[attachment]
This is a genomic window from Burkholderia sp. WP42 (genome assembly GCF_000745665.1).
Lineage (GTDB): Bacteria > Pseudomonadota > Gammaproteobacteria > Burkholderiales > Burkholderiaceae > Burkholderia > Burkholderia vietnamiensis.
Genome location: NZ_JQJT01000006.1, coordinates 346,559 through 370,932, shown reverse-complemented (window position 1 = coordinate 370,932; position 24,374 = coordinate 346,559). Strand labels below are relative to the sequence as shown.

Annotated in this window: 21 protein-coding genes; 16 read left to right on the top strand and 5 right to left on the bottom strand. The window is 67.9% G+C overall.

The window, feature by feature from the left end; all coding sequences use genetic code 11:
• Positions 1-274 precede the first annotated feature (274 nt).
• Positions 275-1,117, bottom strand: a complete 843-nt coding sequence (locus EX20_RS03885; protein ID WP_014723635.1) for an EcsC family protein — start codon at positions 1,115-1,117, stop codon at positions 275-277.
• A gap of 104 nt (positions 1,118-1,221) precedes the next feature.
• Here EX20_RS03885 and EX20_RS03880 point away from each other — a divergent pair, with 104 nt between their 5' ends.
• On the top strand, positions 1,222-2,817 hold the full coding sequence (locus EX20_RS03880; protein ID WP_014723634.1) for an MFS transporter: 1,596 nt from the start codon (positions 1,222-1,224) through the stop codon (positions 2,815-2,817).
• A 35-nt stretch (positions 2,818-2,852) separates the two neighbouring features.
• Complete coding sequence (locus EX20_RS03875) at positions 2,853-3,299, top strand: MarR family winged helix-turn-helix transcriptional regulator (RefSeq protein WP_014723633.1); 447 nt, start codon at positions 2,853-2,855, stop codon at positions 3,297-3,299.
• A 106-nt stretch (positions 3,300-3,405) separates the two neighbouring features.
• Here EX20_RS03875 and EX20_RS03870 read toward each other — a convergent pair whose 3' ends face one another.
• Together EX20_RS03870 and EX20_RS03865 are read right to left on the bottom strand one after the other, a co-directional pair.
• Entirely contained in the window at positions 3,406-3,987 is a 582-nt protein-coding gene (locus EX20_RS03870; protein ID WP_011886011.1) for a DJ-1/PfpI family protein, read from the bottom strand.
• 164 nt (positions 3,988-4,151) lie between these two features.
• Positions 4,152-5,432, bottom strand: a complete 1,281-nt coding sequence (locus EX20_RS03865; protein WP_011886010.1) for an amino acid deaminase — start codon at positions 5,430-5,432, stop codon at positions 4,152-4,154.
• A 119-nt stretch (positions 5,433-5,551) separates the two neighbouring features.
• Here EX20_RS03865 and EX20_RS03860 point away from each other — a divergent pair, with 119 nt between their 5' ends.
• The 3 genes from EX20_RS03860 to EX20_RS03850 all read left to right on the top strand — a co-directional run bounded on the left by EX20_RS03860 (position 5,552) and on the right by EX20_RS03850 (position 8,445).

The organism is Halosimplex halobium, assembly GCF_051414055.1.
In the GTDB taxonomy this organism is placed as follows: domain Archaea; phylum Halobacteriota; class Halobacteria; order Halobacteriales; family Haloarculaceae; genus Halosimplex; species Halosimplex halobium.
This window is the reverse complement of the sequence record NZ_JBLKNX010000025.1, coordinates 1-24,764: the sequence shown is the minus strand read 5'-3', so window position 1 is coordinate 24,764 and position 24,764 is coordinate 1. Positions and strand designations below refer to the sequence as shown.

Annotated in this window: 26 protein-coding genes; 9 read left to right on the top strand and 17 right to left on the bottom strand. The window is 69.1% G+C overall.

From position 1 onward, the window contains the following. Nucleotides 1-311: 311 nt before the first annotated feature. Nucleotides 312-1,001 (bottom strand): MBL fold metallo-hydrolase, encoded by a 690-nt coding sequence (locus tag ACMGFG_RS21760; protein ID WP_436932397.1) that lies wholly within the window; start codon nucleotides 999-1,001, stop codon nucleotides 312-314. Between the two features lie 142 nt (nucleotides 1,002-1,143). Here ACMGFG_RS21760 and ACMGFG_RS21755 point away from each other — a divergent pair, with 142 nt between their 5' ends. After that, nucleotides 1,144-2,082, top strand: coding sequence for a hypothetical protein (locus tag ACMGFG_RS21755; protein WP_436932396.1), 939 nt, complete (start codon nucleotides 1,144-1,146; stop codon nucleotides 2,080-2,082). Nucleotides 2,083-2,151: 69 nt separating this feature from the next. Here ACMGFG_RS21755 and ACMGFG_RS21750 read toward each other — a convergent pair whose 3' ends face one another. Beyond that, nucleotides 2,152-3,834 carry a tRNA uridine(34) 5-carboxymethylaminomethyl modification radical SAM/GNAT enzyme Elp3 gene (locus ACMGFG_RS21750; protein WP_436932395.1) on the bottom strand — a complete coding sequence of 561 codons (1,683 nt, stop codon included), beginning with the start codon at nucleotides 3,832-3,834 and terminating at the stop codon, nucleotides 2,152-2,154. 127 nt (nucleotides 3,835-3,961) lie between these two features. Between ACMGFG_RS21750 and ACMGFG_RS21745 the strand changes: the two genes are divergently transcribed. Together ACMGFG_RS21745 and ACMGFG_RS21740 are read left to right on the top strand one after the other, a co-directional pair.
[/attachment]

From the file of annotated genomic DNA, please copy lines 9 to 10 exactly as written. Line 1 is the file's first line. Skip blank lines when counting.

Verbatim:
• Here EX20_RS03885 and EX20_RS03880 point away from each other — a divergent pair, with 104 nt between their 5' ends.
• On the top strand, positions 1,222-2,817 hold the full coding sequence (locus EX20_RS03880; protein ID WP_014723634.1) for an MFS transporter: 1,596 nt from the start codon (positions 1,222-1,224) through the stop codon (positions 2,815-2,817).